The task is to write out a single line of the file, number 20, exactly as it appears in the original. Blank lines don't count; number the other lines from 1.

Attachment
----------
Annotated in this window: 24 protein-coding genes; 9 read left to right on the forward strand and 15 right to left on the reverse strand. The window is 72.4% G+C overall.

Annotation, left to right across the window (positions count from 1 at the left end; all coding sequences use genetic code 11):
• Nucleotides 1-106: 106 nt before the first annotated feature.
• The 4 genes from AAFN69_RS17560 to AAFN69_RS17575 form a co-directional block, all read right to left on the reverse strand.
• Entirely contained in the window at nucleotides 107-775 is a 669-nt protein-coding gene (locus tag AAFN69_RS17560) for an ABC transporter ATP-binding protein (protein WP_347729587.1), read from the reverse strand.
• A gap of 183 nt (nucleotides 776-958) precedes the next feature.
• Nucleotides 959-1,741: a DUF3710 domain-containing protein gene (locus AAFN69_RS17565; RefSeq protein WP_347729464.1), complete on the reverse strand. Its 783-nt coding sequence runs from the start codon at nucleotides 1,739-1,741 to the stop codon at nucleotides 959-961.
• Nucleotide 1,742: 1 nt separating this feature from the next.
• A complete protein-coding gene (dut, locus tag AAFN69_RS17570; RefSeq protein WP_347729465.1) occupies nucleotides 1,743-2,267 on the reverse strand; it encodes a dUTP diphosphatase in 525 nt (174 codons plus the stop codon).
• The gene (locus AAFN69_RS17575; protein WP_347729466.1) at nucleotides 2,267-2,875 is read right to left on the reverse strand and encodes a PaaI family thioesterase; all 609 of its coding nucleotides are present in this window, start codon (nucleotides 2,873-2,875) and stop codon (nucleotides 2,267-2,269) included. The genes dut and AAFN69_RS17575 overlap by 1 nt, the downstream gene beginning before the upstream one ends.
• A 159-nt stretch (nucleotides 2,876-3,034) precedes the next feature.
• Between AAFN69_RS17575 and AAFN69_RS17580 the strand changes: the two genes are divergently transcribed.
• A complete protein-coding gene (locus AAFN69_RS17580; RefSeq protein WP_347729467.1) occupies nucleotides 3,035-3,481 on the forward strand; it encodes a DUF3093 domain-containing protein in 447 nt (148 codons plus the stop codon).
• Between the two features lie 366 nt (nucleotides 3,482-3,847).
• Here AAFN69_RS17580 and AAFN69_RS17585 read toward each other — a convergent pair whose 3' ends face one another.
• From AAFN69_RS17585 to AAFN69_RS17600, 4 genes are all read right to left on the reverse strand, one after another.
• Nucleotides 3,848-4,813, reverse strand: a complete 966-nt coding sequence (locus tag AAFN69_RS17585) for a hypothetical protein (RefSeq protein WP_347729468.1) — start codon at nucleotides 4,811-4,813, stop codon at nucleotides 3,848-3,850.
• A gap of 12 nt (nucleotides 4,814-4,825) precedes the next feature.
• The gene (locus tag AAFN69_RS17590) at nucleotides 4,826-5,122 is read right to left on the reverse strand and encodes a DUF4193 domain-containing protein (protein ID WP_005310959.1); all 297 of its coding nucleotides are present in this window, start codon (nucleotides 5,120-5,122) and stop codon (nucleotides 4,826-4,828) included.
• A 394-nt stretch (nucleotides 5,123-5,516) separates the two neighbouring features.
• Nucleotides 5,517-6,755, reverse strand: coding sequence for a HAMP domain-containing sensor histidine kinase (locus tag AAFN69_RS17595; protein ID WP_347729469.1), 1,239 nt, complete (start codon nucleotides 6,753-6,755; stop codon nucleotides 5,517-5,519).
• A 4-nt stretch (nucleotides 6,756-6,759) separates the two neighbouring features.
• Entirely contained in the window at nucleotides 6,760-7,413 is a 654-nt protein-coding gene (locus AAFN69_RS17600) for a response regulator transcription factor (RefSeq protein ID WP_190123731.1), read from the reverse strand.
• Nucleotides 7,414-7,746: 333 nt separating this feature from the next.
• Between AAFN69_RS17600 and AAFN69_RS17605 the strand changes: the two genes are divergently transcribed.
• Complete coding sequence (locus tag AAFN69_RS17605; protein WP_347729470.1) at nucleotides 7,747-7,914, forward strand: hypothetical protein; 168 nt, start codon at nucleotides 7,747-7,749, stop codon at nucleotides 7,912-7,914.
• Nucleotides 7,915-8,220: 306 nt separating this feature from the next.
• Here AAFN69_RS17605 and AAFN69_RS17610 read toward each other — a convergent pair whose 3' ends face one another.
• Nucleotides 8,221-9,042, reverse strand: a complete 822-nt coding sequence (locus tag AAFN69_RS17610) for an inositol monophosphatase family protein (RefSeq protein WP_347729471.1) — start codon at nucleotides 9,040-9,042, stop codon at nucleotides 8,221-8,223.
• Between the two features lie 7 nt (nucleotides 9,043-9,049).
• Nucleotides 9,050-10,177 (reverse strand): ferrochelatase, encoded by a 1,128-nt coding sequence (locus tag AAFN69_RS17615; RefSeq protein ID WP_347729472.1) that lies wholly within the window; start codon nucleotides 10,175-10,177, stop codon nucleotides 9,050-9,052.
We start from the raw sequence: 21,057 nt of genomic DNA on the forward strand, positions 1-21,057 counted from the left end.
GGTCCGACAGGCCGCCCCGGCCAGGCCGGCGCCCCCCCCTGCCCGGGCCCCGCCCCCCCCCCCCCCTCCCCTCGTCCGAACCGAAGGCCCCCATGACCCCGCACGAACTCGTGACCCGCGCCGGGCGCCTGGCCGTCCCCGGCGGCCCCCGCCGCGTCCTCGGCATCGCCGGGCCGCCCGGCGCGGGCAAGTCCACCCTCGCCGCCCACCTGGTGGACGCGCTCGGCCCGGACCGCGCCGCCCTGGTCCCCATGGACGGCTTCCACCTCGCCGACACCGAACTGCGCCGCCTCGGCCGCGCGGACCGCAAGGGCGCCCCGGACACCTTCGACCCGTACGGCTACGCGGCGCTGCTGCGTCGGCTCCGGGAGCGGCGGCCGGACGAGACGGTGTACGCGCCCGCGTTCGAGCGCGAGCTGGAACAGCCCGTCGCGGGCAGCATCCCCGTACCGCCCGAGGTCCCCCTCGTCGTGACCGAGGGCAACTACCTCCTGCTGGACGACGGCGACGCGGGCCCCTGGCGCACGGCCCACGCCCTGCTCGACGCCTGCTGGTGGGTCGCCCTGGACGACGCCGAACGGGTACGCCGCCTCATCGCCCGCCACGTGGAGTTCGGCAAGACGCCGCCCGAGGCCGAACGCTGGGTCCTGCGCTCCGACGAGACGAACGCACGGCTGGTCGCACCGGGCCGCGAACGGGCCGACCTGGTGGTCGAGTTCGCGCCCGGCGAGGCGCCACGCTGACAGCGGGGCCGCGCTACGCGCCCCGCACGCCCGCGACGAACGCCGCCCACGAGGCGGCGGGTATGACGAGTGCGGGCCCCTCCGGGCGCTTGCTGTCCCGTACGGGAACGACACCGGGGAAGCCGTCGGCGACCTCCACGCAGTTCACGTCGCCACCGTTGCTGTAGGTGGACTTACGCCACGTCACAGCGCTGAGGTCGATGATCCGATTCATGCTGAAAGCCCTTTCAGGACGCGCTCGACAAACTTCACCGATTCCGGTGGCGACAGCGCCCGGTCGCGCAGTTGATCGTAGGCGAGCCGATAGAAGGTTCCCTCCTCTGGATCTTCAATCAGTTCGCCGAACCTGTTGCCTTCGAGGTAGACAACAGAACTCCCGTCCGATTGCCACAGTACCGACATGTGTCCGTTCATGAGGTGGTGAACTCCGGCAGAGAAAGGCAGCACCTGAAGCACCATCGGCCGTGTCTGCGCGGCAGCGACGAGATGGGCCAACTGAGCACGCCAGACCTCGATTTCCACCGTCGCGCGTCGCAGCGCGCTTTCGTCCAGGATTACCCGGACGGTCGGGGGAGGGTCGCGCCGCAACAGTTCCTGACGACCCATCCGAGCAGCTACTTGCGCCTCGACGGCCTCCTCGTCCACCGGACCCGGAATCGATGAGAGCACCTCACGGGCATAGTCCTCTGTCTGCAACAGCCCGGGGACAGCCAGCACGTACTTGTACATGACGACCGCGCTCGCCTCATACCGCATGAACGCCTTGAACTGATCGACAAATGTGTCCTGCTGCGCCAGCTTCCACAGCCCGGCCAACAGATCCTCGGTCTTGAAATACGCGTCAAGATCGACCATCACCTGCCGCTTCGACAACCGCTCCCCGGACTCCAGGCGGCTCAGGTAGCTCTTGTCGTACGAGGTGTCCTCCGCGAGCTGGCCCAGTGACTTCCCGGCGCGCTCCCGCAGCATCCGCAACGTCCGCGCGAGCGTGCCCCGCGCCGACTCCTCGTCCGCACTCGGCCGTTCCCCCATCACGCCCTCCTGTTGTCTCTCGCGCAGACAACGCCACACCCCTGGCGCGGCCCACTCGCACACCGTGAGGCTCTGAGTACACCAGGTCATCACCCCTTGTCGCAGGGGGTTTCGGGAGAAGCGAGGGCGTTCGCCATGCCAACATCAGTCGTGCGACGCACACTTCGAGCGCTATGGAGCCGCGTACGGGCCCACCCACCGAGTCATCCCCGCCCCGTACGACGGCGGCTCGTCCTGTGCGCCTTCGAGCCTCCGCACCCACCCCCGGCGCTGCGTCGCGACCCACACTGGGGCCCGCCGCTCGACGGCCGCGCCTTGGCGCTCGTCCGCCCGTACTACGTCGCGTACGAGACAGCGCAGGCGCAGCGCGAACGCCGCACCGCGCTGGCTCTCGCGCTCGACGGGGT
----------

• A 394-nt stretch (nucleotides 5,123-5,516) separates the two neighbouring features.